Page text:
Essential knowledge in a deep freeze: How to shut off your water
February 2, 2011
The powerful winter storm that's just made a mess of just about everything in the eastern half of the United States has exposed a lot of places to extraordinarily cold temperatures, and one of the consequences is that places that usually don't have much to fear from frozen pipes suddenly do. That makes it essential that homeowners know how to shut off the main water supply to the house. Frozen pipes can burst (because water has that odd property that it expands when it freezes), and when they do, they can cause entire houses to flood. That's an especially large risk right now in places where insulation is more of an afterthought than the life-and-death matter it is here in the Upper Midwest, since a lot of places are getting exceptional cold and snow.
From time to time, we're asked if a particular pump can be put into service outdoors without an enclosure. Obviously, the answer depends upon the circumstances -- but the answer is usually "Well, it could...but you don't want it to." The low temperature in Chadron, Nebraska, yesterday was 27 degrees below zero. That's the air temperature alone. Add in the tiniest breeze, and that would have felt like -40.
The thing about operating pumps in these conditions is not so much that the machinery itself can't handle it -- but that the water being pumped at that temperature is so likely to freeze. (There are YouTube videos to this effect, showing how even boiling water can freeze nearly instantly at well-below-zero temperatures.) Thus the problem, more than anything else, is the water itself. Inside the suction and discharge piping, water will tend to freeze along the walls of the pipe first, changing the effective inside diameter of the pipe and quite possibly pushing the pump's performance right off the operating curve by dramatically changing the total dynamic head (TDH). The water can also freeze inside the pump and cause the pump casing or piping to crack (since water expands when it turns to ice).
All of this is logical enough from a physics view, but the human angle is just as important: Should the pump need maintenance of some sort, who wants to work in -27° weather -- or even can, for more than a few minutes? Pump station enclosures are highly cost-effective and can significantly improve the working environment while protecting valuable equipment. Since we ourselves sometimes have to work on pumps for maintenance and installation, we're strong believers in enclosing every pump.
How to remove the coverplate and wear plate from a Gorman-Rupp Super T Series pump
February 4, 2011
One of the main reasons why Gorman-Rupp pumps are so popular is that they are so easy to maintain. This factory video illustrates several of the thoughtful features designed into the Gorman-Rupp Super T Series pumps for wastewater. Cheap imitation pumps simply don't have the kinds of features built in by design to a Gorman-Rupp pump.
Golden Harvest has a well-deserved reputation for delivering the fastest turnaround time in the gate-manufacturing business. No other manufacturer delivers custom-manufactured gates for emergency orders and rush jobs faster than Golden Harvest, and here's proof:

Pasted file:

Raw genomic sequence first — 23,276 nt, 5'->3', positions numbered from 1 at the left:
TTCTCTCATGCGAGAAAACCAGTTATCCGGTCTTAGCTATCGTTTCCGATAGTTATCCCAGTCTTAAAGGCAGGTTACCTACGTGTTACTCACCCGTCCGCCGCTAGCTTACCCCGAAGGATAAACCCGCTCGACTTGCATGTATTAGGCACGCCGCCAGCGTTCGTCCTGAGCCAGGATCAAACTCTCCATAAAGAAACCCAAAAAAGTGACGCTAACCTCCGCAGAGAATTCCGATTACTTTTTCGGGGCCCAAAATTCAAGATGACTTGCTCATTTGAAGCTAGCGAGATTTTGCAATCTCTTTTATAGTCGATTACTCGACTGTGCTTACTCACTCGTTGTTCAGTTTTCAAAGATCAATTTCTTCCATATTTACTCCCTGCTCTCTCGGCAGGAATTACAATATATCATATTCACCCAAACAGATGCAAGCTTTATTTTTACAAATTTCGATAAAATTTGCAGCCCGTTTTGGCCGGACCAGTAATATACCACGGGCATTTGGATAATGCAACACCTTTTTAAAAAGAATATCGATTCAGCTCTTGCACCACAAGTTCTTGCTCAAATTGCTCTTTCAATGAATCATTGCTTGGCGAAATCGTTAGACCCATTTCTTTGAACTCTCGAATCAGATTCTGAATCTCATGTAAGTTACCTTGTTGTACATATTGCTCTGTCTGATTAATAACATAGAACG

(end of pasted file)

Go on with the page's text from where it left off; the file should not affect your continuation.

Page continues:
This truck was loaded up on Friday afternoon to haul this huge set of water-control gates to a project designed by the US Army Corps of Engineers to provide flood controls for southwestern Iowa. The project needs to be finished in time for the spring flood season, so the Corps set a very ambitious project delivery timeline when the job was bid in December. Golden Harvest proceeded to deliver the fastest large order we've seen in decades of work with gates:
That's a complete project with more than two dozen gates (including sluice gates, flap gates, and mounting thimbles), delivered in less than seven weeks. All of the gates were custom-built to suit the order, and proudly made in the USA at Golden Harvest's manufacturing facility in Burlington, Washington.
The Nebraska Department of Health and Human Services has placed a very useful video on YouTube describing cross-connection problems in public water systems, particularly as they relate to the need for backflow prevention. It's a short primer, but well worth the viewing.
From time to time, customer feedback tells us that there's interest or demand for products that we don't happen to offer in our online store. We do our best to respond to those requests -- and sometimes, the best way to do that is to identify a source and to start supplying it. We're pleased to introduce our newest item: lagoon depth gauges, made of fiberglass and mounted with a protective clear gelcoat.
These depth gauges are available for convenient mounting on the sidewalls of lagoons (they can be used for level measurement in concrete tanks, as well) to determine the depth of the water.
NOAA has issued a spring flooding outlook saying that much of the Upper Midwest is under significant flooding risk -- including a 95% chance of major flooding along the Mississippi at St. Paul, Minnesota. The Mississippi River, flowing downstream from Minnesota, forms the full eastern border of Iowa, where it's also projected to have a very high probability of flooding. The James and Big Sioux Rivers in South Dakota are also likely to have major flooding, and both rivers feed into the Missouri River, which separates Iowa and Nebraska.